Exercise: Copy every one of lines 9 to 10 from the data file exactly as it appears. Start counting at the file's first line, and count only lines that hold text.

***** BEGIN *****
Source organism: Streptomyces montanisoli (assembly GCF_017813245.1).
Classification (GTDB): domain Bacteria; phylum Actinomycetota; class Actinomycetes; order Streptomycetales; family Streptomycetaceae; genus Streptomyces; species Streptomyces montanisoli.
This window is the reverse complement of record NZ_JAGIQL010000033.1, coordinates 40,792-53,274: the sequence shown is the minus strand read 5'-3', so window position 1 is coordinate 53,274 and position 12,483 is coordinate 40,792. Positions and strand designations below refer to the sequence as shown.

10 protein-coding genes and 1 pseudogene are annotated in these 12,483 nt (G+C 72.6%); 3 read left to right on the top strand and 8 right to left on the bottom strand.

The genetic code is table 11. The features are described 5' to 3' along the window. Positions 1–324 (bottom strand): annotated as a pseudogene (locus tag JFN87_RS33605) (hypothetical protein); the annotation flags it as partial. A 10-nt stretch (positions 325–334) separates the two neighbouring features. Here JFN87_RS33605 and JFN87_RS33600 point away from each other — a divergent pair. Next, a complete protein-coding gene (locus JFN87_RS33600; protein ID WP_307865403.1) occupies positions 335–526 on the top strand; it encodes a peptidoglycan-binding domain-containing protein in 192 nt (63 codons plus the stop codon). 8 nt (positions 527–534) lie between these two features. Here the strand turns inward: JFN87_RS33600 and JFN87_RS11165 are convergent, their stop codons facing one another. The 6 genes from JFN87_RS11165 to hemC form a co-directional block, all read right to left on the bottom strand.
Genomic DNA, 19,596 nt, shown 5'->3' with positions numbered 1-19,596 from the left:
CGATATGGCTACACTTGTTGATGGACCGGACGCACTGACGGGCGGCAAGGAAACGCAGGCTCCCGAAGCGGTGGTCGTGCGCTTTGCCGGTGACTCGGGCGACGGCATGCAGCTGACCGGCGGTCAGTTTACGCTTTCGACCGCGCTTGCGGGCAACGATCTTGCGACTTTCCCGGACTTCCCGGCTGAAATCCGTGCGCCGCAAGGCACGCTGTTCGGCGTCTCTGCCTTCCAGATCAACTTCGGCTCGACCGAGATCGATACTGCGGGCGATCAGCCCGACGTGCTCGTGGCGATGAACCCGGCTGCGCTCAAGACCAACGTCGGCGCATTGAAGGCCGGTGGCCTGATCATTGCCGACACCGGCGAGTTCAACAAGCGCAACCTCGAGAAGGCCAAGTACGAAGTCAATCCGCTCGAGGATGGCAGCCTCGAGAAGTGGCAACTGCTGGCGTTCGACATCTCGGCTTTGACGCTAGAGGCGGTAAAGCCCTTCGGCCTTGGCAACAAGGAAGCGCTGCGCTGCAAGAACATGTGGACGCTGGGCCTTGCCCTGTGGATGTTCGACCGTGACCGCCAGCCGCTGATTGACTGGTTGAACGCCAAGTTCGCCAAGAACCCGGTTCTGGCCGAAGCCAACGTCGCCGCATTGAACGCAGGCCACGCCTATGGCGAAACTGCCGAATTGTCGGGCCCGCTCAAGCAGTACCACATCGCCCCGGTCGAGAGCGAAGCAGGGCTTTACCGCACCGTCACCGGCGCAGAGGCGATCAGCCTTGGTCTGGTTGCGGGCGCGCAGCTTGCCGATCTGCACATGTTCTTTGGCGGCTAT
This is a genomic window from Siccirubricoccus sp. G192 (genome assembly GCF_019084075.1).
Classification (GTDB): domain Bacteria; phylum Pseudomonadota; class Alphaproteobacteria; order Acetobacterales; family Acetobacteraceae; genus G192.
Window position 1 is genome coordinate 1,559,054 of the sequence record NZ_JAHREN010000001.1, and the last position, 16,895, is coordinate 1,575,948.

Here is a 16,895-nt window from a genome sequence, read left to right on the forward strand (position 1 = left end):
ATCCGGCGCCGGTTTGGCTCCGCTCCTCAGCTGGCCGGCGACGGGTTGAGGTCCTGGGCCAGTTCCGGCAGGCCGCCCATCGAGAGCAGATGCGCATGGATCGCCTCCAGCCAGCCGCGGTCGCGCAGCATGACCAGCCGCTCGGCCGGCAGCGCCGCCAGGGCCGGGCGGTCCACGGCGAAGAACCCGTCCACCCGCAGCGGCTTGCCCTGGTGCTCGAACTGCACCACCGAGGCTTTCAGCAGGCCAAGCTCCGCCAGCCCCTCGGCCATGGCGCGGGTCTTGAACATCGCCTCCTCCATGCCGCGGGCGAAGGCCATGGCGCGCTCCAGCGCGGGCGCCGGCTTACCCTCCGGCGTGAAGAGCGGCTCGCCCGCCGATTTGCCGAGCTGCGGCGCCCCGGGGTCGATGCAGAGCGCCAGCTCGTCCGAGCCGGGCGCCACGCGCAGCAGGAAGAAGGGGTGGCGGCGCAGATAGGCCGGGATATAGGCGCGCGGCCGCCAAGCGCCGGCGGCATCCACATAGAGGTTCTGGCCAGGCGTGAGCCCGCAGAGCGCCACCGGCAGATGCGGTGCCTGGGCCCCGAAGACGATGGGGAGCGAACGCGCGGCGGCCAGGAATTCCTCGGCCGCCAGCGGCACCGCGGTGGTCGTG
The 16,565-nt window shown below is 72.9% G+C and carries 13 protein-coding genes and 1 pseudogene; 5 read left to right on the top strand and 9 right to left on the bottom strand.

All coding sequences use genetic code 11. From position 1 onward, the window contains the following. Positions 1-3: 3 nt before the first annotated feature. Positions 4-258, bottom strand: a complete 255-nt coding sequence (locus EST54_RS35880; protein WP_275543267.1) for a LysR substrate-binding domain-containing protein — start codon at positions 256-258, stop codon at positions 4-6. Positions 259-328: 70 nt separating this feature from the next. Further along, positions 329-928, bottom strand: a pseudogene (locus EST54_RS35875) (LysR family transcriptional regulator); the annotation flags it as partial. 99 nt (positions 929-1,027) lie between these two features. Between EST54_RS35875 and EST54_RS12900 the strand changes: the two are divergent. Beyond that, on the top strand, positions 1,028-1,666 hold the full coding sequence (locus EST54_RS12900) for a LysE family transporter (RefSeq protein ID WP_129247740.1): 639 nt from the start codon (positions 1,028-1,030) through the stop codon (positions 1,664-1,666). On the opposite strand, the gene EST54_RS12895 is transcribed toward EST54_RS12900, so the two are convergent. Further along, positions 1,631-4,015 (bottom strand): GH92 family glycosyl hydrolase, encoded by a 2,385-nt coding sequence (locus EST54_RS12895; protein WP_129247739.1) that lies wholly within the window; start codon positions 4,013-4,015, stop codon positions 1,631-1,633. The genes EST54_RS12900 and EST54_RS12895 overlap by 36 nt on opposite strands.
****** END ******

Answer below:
Classification (GTDB): domain Bacteria; phylum Pseudomonadota; class Alphaproteobacteria; order Acetobacterales; family Acetobacteraceae; genus G192.
Window position 1 is genome coordinate 1,559,054 of the sequence record NZ_JAHREN010000001.1, and the last position, 16,895, is coordinate 1,575,948.